A technological revolution will give people greater control over their money following today’s publication of the CMA’s banking final order.
Personal account customers will find it easier to manage their money, find the best deal for their needs and avoid overdraft charges, and small businesses will benefit from greater competition and better access to finance.
The Competition and Markets Authority’s (CMA) shake-up of the banking industry will offer overdraft users the opportunity to save an average of £180 a year, while other current account holders can save an average of £92.
In its final report on the retail banking market published last year, the CMA announced a package of reforms to make banks work harder for their customers, and help people take control of their banking using innovative new services.
Today’s final order formally implements these reforms and sets out the strict timetable for introducing key advances such as open banking, the monthly maximum unarranged overdraft charge, standardised business current account opening procedures, and banks having to publish service quality statistics.
Alasdair Smith, Chairman of the retail banking investigation, said:
Open Banking will make a transformational change to banking for personal customers and small businesses. For the first time innovative and secure apps will provide personalised services and information to cover all financial needs in one place, and make it easy for people to find out what bank account is best for them.
We’re also making banks send alerts to people about to slip into overdraft to help them try and avoid unnecessary charges. Banks receive £1.2 billion a year from unarranged overdraft charges. A new alert system, combined with our order to require them to publically announce their maximum monthly charges, should mean significant savings in future for their hard-pressed customers.
Today’s announcement represents an important milestone in a co-ordinated set of actions taking forward the CMA’s banking reforms.
The CMA has already accepted undertakings from Bacs to make ‘ditching and switching’ easier. It has committed to improve the Current Account Switch Service within a year by extending the time the automatic redirect service is available when they switch banks, actively provide information to those people who would benefit most from changing bank and introduce independence into governance of the switching system.
Small businesses will also benefit from the Open Up Challenge run by innovation charity Nesta, which will enable the development and delivery of comparison and advice services, and the CMA implementing measures that will increase the transparency of cost and eligibility of SME lending.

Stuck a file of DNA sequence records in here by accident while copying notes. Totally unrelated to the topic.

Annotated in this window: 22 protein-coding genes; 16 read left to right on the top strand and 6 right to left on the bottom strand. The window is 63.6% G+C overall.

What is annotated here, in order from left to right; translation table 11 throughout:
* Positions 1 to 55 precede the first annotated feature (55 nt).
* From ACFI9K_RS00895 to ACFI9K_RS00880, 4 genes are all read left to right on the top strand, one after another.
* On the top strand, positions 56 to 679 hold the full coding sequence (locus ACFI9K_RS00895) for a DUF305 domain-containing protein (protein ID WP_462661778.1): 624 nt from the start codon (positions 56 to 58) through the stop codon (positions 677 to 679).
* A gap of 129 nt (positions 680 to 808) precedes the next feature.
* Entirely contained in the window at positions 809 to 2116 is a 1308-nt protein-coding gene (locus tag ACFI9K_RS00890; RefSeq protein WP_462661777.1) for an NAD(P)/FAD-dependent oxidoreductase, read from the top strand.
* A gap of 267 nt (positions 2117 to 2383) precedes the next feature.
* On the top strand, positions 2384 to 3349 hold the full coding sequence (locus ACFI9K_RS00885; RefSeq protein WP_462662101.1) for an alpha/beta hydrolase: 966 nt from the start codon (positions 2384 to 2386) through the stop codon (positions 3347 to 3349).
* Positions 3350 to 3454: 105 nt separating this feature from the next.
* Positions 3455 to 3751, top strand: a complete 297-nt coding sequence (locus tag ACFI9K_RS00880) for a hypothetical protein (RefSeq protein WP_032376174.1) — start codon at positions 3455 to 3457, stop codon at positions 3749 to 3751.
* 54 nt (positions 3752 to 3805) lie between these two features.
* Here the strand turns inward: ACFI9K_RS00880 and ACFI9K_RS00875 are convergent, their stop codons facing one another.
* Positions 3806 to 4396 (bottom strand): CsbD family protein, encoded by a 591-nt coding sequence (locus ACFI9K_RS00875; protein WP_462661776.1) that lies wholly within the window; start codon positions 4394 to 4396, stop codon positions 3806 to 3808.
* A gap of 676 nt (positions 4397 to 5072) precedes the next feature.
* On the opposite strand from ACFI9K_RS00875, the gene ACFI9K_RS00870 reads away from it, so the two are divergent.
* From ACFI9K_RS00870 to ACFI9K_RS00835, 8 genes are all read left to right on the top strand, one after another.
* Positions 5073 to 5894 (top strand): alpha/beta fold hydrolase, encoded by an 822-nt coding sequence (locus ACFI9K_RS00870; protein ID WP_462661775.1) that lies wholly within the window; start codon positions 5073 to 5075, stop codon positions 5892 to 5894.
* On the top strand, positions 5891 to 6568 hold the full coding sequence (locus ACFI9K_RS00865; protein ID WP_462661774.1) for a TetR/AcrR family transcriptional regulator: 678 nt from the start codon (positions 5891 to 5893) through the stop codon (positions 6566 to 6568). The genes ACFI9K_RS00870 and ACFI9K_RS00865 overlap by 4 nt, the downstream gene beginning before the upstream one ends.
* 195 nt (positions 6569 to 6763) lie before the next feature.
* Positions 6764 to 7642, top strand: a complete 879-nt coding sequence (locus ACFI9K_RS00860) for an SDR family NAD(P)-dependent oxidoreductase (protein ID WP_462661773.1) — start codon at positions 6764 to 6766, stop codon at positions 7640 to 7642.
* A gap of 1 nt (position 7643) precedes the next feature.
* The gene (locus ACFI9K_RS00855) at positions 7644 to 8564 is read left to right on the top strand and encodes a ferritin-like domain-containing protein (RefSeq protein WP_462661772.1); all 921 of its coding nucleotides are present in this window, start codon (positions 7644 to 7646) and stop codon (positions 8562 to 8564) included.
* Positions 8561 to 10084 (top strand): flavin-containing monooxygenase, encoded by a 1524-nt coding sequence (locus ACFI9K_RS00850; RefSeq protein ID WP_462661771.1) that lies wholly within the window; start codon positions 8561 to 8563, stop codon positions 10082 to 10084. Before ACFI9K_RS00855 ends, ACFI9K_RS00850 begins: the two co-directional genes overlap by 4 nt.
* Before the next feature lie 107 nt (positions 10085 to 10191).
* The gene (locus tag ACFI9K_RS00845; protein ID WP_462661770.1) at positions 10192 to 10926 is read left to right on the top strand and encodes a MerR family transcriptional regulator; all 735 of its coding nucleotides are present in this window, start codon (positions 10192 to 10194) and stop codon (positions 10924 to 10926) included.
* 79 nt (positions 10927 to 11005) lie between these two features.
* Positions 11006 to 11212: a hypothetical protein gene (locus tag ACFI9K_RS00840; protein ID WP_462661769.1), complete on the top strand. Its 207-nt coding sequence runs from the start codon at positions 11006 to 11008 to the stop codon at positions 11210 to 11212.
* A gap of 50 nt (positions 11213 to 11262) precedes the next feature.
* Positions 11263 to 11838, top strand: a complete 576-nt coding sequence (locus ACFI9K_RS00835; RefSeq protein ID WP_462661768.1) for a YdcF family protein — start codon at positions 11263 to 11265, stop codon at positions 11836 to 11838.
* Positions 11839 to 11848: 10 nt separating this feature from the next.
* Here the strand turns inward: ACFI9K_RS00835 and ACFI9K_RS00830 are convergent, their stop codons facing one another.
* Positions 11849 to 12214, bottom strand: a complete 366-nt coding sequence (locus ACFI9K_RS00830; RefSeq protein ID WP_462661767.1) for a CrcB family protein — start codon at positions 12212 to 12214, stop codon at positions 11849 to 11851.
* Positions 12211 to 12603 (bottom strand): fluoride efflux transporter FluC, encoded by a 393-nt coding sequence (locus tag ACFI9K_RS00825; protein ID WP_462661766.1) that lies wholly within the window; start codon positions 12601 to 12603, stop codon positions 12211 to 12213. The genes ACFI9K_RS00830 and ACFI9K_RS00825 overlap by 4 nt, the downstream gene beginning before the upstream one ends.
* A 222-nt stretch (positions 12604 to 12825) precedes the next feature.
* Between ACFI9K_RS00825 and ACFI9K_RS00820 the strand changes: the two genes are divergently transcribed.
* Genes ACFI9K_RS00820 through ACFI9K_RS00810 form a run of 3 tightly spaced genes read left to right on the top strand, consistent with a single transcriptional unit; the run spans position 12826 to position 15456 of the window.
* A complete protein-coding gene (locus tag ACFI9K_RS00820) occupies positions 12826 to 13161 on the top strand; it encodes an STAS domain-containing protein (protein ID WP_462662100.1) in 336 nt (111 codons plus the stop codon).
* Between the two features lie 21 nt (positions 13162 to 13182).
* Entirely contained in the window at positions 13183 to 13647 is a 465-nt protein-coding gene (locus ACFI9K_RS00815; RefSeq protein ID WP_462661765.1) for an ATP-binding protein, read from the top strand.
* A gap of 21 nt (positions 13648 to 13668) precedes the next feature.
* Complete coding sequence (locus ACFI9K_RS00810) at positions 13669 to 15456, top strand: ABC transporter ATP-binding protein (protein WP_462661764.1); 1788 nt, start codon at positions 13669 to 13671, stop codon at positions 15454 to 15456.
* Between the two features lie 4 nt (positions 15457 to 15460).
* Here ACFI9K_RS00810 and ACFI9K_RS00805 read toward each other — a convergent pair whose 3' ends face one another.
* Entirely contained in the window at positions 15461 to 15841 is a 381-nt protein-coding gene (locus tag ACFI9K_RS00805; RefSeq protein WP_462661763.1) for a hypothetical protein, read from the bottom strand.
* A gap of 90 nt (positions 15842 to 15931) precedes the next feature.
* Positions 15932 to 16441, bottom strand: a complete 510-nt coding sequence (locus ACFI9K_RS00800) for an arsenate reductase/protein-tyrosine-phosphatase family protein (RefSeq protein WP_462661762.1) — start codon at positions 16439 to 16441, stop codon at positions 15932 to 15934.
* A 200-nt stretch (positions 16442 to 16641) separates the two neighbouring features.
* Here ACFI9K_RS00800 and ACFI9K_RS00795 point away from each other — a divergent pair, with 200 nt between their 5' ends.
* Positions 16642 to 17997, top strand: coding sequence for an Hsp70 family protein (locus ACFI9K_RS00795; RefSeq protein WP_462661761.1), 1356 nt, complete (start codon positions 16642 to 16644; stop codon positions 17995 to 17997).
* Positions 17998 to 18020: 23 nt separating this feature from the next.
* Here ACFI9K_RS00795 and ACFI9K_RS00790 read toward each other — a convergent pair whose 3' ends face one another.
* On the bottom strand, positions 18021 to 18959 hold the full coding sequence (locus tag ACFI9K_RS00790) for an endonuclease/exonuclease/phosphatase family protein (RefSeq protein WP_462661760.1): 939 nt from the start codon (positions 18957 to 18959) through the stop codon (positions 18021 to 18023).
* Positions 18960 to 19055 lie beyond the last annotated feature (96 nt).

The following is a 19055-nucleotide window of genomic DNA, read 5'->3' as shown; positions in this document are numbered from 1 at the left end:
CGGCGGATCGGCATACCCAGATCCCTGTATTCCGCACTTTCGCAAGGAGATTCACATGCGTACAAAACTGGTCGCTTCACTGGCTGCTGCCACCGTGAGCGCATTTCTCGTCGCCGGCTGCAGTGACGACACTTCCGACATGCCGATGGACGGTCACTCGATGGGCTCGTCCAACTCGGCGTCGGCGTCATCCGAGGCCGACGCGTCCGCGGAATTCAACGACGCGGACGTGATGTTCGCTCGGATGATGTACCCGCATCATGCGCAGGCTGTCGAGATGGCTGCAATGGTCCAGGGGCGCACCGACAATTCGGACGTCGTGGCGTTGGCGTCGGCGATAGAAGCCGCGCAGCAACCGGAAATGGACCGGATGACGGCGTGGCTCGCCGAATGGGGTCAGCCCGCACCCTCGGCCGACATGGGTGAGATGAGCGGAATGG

The Financial Conduct Authority will take action in response to the CMA recommendations which will include supporting the work on open banking, testing prompts designed to increase consumer engagement and alerts that increase customers’ awareness of their overdraft usage, publishing service quality information and reviewing the effectiveness of banks’ introduction of a monthly maximum charge for unarranged overdrafts.
Key dates in the implementation of the banking revolution include the launch of the Open Up Challenge run by Nesta later this month, the first stage of the Open Banking data release in March and a maximum monthly charge on unarranged overdrafts coming into force in August. There is a full list here of the remedies within the order and the timetable for implementation.
Notes for editors
- The CMA is the UK’s primary competition and consumer authority. It is an independent non-ministerial government department with responsibility for carrying out investigations into mergers, markets and the regulated industries and enforcing competition and consumer law. From 1 April 2014 it took over the functions of the Competition Commission and the competition and certain consumer functions of the Office of Fair Trading, as amended by the Enterprise and Regulatory Reform Act 2013. For more information see the CMA’s homepage on GOV.UK.
- The members of the Retail Banking Market Investigation Group were Alasdair Smith, Tom Hoehn, Philip Marsden, Jill May and Ed Smith.
- See the retail banking investigation case page for more information and our short overview, infographics illustrating some of our proposals and visuals.
- For more on Nesta, go to openup.challenges.org/
- For CMA updates, follow us on Twitter @CMAgovuk, Flickr, LinkedIn and Facebook.
- Media enquiries should be directed to Simon Belgard (firstname.lastname@example.org, on 020 3738 6472).